photo above of Downtown Dubai
I was kinda disappointed when I saw Trip Advisor’s Top 10 Things to do in Dubai. Two waterparks were listed as Top 10 Attractions. In a city known for soaring buildings, luxurious hotels, great beaches, arabian souqs and soaring sand dunes within driving distance – that’s the best they came up with, waterparks? Great if you’ve got kids, definitely check them out. But Top 10 things to do in Dubai? No.
Here is the list of Real Things to Do in Dubai which you should be planning for. They are mostly oldies but goodies (relatively speaking of course) and a few modern ones thrown in to keep up with the times. I’m breaking the activities into 4 days and grouping sights together based on location. Friends and family please take note, I don’t ever want to see an email asking what sights you should be visiting when you’re next in town 🙂
Uber is widely used and Dubai Taxi is a perfectly good alternative, well priced and clean, for getting around town. You can also take the metro.
Day 1 – Introduction to the Tallest Building in the World and Downtown Dubai.
Take the elevator 124 floors up to the viewing platform of the Burj Khalifa, the world’s tallest building (for now). Afterword, head to Dubai Mall for an understanding of why Dubai’s malls are destinations versus just shopping depots. Hop in a taxi late afternoon and do a quick drive by the Dubai International Finance Center (DIFC) and Emirates Towers (less than five minutes away) to get a sense of where Dubai’s stock exchange is. Starting at 6pm, follow signs through Dubai Mall to the Dubai Fountains and catch the luminous show from the bridge leading to Souk Al Bahar. Afterward, walk to the Palace Hotel and grab a cocktail at one of the majlis’ near the pool or by the water at Ewaan Lounge, a true showcase of Arabian luxury and architecture.
There are hundreds of places to drink and dine all over Downtown Dubai. I recommend La Serre Bistro & Boulangerie in the Vida Hotel, a relative newcomer in Dubai’s food scene, for good food and non tourist people watching.
Tip: Buy your tickets online at least a couple days before at Burj Khalifa’s website. It’s less than half the price compared to buying it at the entrance in Dubai Mall
Day 2 – Beaches and Bars
No trip to Dubai is complete without visiting the beaches and its many bars/lounges. Your hotel may have their own private strip of beach but if not, the public beaches are more than adequate and many are located at the foot of lively cafes and bars. In the morning, head to The Walk at Jumeirah Beach Residence (JBR) located in Dubai Marina. There is an endless supply of restaurants and cafes to have a full or light breakfast in. This strip is frequented by many Emiratis and Dubai expats, is home to several hotels and is known to hold outdoor street markets and food festivals. Across the street from JBR Walk is a public open beach with even more eateries to dine in.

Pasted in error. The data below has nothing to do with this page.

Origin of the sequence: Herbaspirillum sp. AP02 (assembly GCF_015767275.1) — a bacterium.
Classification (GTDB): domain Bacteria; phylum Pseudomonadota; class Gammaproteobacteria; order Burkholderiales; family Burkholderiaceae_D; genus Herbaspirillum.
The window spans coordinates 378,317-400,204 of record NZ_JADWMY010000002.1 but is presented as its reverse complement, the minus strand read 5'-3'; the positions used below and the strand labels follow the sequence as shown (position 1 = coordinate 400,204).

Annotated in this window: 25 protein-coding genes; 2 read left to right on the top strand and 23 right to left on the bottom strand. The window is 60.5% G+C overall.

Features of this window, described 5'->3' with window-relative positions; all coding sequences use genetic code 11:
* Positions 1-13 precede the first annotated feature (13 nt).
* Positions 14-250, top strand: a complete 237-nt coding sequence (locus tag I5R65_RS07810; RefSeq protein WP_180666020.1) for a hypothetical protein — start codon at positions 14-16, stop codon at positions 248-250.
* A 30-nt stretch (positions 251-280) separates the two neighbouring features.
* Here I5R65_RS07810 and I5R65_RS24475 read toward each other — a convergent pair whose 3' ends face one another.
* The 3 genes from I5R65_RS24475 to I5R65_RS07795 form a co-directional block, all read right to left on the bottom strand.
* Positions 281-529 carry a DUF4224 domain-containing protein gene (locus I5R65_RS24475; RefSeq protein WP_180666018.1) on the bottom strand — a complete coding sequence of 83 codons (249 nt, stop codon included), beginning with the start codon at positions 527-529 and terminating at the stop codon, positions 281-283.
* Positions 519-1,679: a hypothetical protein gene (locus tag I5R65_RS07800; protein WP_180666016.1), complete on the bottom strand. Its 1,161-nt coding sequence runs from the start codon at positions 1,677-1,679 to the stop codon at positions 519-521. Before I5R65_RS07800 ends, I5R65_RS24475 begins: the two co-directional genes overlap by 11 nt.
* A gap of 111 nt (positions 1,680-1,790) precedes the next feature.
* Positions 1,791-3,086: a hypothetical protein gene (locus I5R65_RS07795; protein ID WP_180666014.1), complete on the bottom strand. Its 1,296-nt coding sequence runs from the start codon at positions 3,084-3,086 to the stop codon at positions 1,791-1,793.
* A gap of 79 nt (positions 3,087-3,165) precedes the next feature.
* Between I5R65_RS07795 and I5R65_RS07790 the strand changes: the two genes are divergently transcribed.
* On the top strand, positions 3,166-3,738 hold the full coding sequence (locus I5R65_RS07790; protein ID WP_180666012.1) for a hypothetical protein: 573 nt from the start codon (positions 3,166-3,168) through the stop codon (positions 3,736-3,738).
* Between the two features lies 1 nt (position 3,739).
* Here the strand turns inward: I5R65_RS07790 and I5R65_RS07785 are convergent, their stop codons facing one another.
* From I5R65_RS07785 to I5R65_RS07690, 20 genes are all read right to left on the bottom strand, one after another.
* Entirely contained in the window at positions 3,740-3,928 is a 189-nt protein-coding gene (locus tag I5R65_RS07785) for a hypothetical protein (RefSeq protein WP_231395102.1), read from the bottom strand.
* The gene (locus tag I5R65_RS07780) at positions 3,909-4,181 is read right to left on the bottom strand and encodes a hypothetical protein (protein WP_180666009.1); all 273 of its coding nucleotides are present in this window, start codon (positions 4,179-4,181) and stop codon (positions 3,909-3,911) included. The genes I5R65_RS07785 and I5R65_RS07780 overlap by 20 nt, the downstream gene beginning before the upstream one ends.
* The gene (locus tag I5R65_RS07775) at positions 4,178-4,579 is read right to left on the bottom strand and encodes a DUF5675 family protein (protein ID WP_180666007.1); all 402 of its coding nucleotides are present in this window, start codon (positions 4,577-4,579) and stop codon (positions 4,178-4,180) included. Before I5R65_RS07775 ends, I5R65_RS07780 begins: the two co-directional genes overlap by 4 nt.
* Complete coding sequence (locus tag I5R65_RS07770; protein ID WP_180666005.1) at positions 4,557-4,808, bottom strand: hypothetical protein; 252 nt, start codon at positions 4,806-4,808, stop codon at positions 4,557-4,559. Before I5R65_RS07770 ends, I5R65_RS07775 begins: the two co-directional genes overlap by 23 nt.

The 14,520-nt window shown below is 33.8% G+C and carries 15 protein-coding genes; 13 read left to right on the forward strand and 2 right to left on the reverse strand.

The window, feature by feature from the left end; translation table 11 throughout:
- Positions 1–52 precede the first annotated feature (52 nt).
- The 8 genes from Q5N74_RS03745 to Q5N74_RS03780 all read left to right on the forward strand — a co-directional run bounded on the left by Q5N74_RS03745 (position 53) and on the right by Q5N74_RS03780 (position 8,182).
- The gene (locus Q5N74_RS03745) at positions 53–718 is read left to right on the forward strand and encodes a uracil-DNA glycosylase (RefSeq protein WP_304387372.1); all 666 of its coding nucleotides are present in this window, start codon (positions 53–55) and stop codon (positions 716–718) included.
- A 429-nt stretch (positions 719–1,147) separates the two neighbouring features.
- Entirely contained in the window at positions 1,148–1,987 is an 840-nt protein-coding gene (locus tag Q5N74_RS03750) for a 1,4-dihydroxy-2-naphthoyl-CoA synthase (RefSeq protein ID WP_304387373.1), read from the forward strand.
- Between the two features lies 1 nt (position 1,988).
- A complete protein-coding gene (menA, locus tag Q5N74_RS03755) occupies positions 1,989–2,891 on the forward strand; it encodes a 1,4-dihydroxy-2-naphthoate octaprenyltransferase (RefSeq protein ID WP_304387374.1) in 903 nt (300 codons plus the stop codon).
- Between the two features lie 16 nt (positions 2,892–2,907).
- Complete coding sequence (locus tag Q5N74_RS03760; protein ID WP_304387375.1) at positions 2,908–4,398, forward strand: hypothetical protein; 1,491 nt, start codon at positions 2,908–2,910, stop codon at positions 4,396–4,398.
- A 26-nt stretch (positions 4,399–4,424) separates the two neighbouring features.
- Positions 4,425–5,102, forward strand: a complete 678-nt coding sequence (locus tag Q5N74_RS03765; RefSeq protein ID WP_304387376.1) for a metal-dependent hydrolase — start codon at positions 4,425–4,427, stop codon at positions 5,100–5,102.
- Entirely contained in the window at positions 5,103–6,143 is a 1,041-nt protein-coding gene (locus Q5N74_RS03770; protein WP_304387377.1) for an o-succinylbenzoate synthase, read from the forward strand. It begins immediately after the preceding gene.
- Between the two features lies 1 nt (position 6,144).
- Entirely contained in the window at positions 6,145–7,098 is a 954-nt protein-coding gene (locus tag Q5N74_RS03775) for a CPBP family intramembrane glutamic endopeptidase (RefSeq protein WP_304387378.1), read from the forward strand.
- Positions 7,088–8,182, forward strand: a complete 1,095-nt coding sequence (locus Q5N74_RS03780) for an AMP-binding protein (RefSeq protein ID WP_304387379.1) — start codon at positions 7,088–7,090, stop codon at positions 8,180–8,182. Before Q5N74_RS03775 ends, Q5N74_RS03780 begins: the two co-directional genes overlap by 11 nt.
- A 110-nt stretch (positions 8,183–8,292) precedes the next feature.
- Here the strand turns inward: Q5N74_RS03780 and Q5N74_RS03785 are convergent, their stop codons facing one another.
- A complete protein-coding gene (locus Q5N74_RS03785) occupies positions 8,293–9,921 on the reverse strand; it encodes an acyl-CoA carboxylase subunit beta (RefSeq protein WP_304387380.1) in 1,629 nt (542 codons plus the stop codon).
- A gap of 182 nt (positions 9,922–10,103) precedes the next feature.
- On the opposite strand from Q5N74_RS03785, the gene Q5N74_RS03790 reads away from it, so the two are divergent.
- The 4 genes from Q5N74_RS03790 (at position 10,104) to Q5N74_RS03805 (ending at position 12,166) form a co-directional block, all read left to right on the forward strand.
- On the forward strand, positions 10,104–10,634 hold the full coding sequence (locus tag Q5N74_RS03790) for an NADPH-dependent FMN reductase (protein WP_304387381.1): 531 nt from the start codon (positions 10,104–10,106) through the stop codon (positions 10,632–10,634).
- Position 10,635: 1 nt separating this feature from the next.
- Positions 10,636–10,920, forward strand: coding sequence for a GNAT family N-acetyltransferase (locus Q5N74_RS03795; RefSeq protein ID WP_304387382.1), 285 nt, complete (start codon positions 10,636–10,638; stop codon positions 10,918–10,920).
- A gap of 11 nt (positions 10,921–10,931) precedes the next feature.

In the afternoon, head to yet another beach in Jumeirah, called Open Beach. Open Beach provides picturesque views of the Burj Al Arab as well as a cycling track, volleyball nets, changing rooms and fun public spaces. You can also pay to use the private beach at one of many luxury hotels if the need arises to fancy it up.
Just a few minutes away, visit the Jumeirah Beach Hotel a little before 5pm for what will be an amazing sunset experience. Walk through the lobby and outdoor restaurant and down the steps to the promenade which leads you to the famous over water lounge, 360. The name is apt as the view from this chic circular bar lends itself to 360 degree views of everything Dubai. You’ll have a great photo opp by the Burj Al Arab and pass by luxurious yachts berthed there. 360 serves up tempting bites, great cocktails and shisha.